It’s every property investors worst nightmare. The tenants from hell who turn up turn up on a YouTube video or a nightly current affairs program.
So what do you do when ‘tenants go wild’ and destroy the property because they are unhappy about being evicted? Tenants like this figure they don’t have anything to lose and often attempt to exact their revenge on what they perceive to be an evil landlord by unleashing havoc that usually ends up causing significants amount of costly repairs and in some extreme cases stealing appliances.
From punching holes in walls, breaking windows and tearing up the floor covering all the way to structure damage tenants gone wild cause costly damage.
As the property owner when confronted with this circumstance you have a couple of choices.
Firstly document everything; while something might seem minor to you if things go off the rails, documenting everything will help you regardless of the outcome.
Here are our tips to help:
Take lots of pictures and if you can video. With most mobile phone these days it can be a simple task to take videos and photos of every last bit of the damage. Importantly take pictures of any seemingly undamaged areas as well. If the property has been left particularly dishevelled, it can be hard to spot minor damage amongst the carnage. These photos of apparently undamaged areas can be very revealing when reviewed in the cold light of the next day.
Another good idea is to email or text the images to your managing agent so that they have confirmation of the time and date. This documentation is valuable when trying to establish the level of damage that has been done if this matter ends up going to court.
Get quotes on repairs as soon as you can. Try to contact some tradies who can come and assess the damage and provide you with quotes on the cost of repair as quickly as possible. Ensure that you keep copies of the quotes and resulting receipts in case the matter ends up in court. It is also advisable to get the repairs completed as soon as possible so that you are not losing additional funds by having the property untenanted.
Next, you will need to check the laws that apply to your state with regards to deducting any costs of repairs from the tenant’s deposit. While it may be helpful, keep in mind that the deposit bond in many cases may not cover the costs of repairs. And while the expense of repairs more than likely exceeds the value of the bond, you are still required to send a copy of the costs of repairs to the tenant inside of a set number of days. If the expense of repairs surpasses the bond sum, you can then inform the tenant that you will begin legal proceedings to recoup the balance of the costs.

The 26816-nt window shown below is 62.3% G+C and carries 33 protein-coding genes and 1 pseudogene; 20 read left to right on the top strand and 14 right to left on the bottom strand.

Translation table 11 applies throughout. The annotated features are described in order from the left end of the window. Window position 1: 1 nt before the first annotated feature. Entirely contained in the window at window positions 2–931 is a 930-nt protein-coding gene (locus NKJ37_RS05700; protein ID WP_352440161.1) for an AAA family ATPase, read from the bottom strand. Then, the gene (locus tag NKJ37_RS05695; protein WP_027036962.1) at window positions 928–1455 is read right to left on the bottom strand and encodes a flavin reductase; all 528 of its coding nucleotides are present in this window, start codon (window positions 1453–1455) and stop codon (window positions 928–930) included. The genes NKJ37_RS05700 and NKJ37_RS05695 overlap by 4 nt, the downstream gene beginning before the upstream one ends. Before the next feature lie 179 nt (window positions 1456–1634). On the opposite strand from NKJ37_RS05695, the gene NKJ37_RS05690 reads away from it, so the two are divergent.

If this happens, once you document everything, you will still need to contact your local police station to report the damage that has been done to your property. They will assist you with completing any official paperwork that will also assist the police in determining if any charges can be laid on the tenant.
Be aware though that just because you have reported the damage this does not automatically mean the police will pursue the tenants. Often it is only when the loss is significant, or items have been stolen the police may proceed with criminal charges.
The exception to this is in the instances where it appears some criminal activity occurred on the property. Such as in a recent case where a property manager checking on tenants who had paid the rent for several weeks discovered the residents had turned the property into their version of a Breaking Bad drug manufacturing lab.
In cases where the police aren’t able to pursue the matter, the other alternative is to look for compensation through the local courts. That will involve in you filing a civil suit seeking compensation for the cost of the repairs and any loss of income that incurred while the property was vacant. It’s best to get a lawyer for this activity and understand that the procedure can take a while to go its way through the courts. On the off chance that the previous tenants were experiencing difficulty paying rent, in any case, it is likely you won’t recuperate much over the long haul.
Your final course of action is to reach out to your insurance company with your building insurance if the damage is widespread and structural. For minor issues like general damage, you may need to look to your landlord’s insurance that should cover you for some or all of the cost to repair damages.
The insurance group will likely need to see a police report, so make sure you have copies to forward. They will also be able to work with you on exactly what else you need to do.
What’s the worst tenant revenge you’ve ever witnessed or overheard?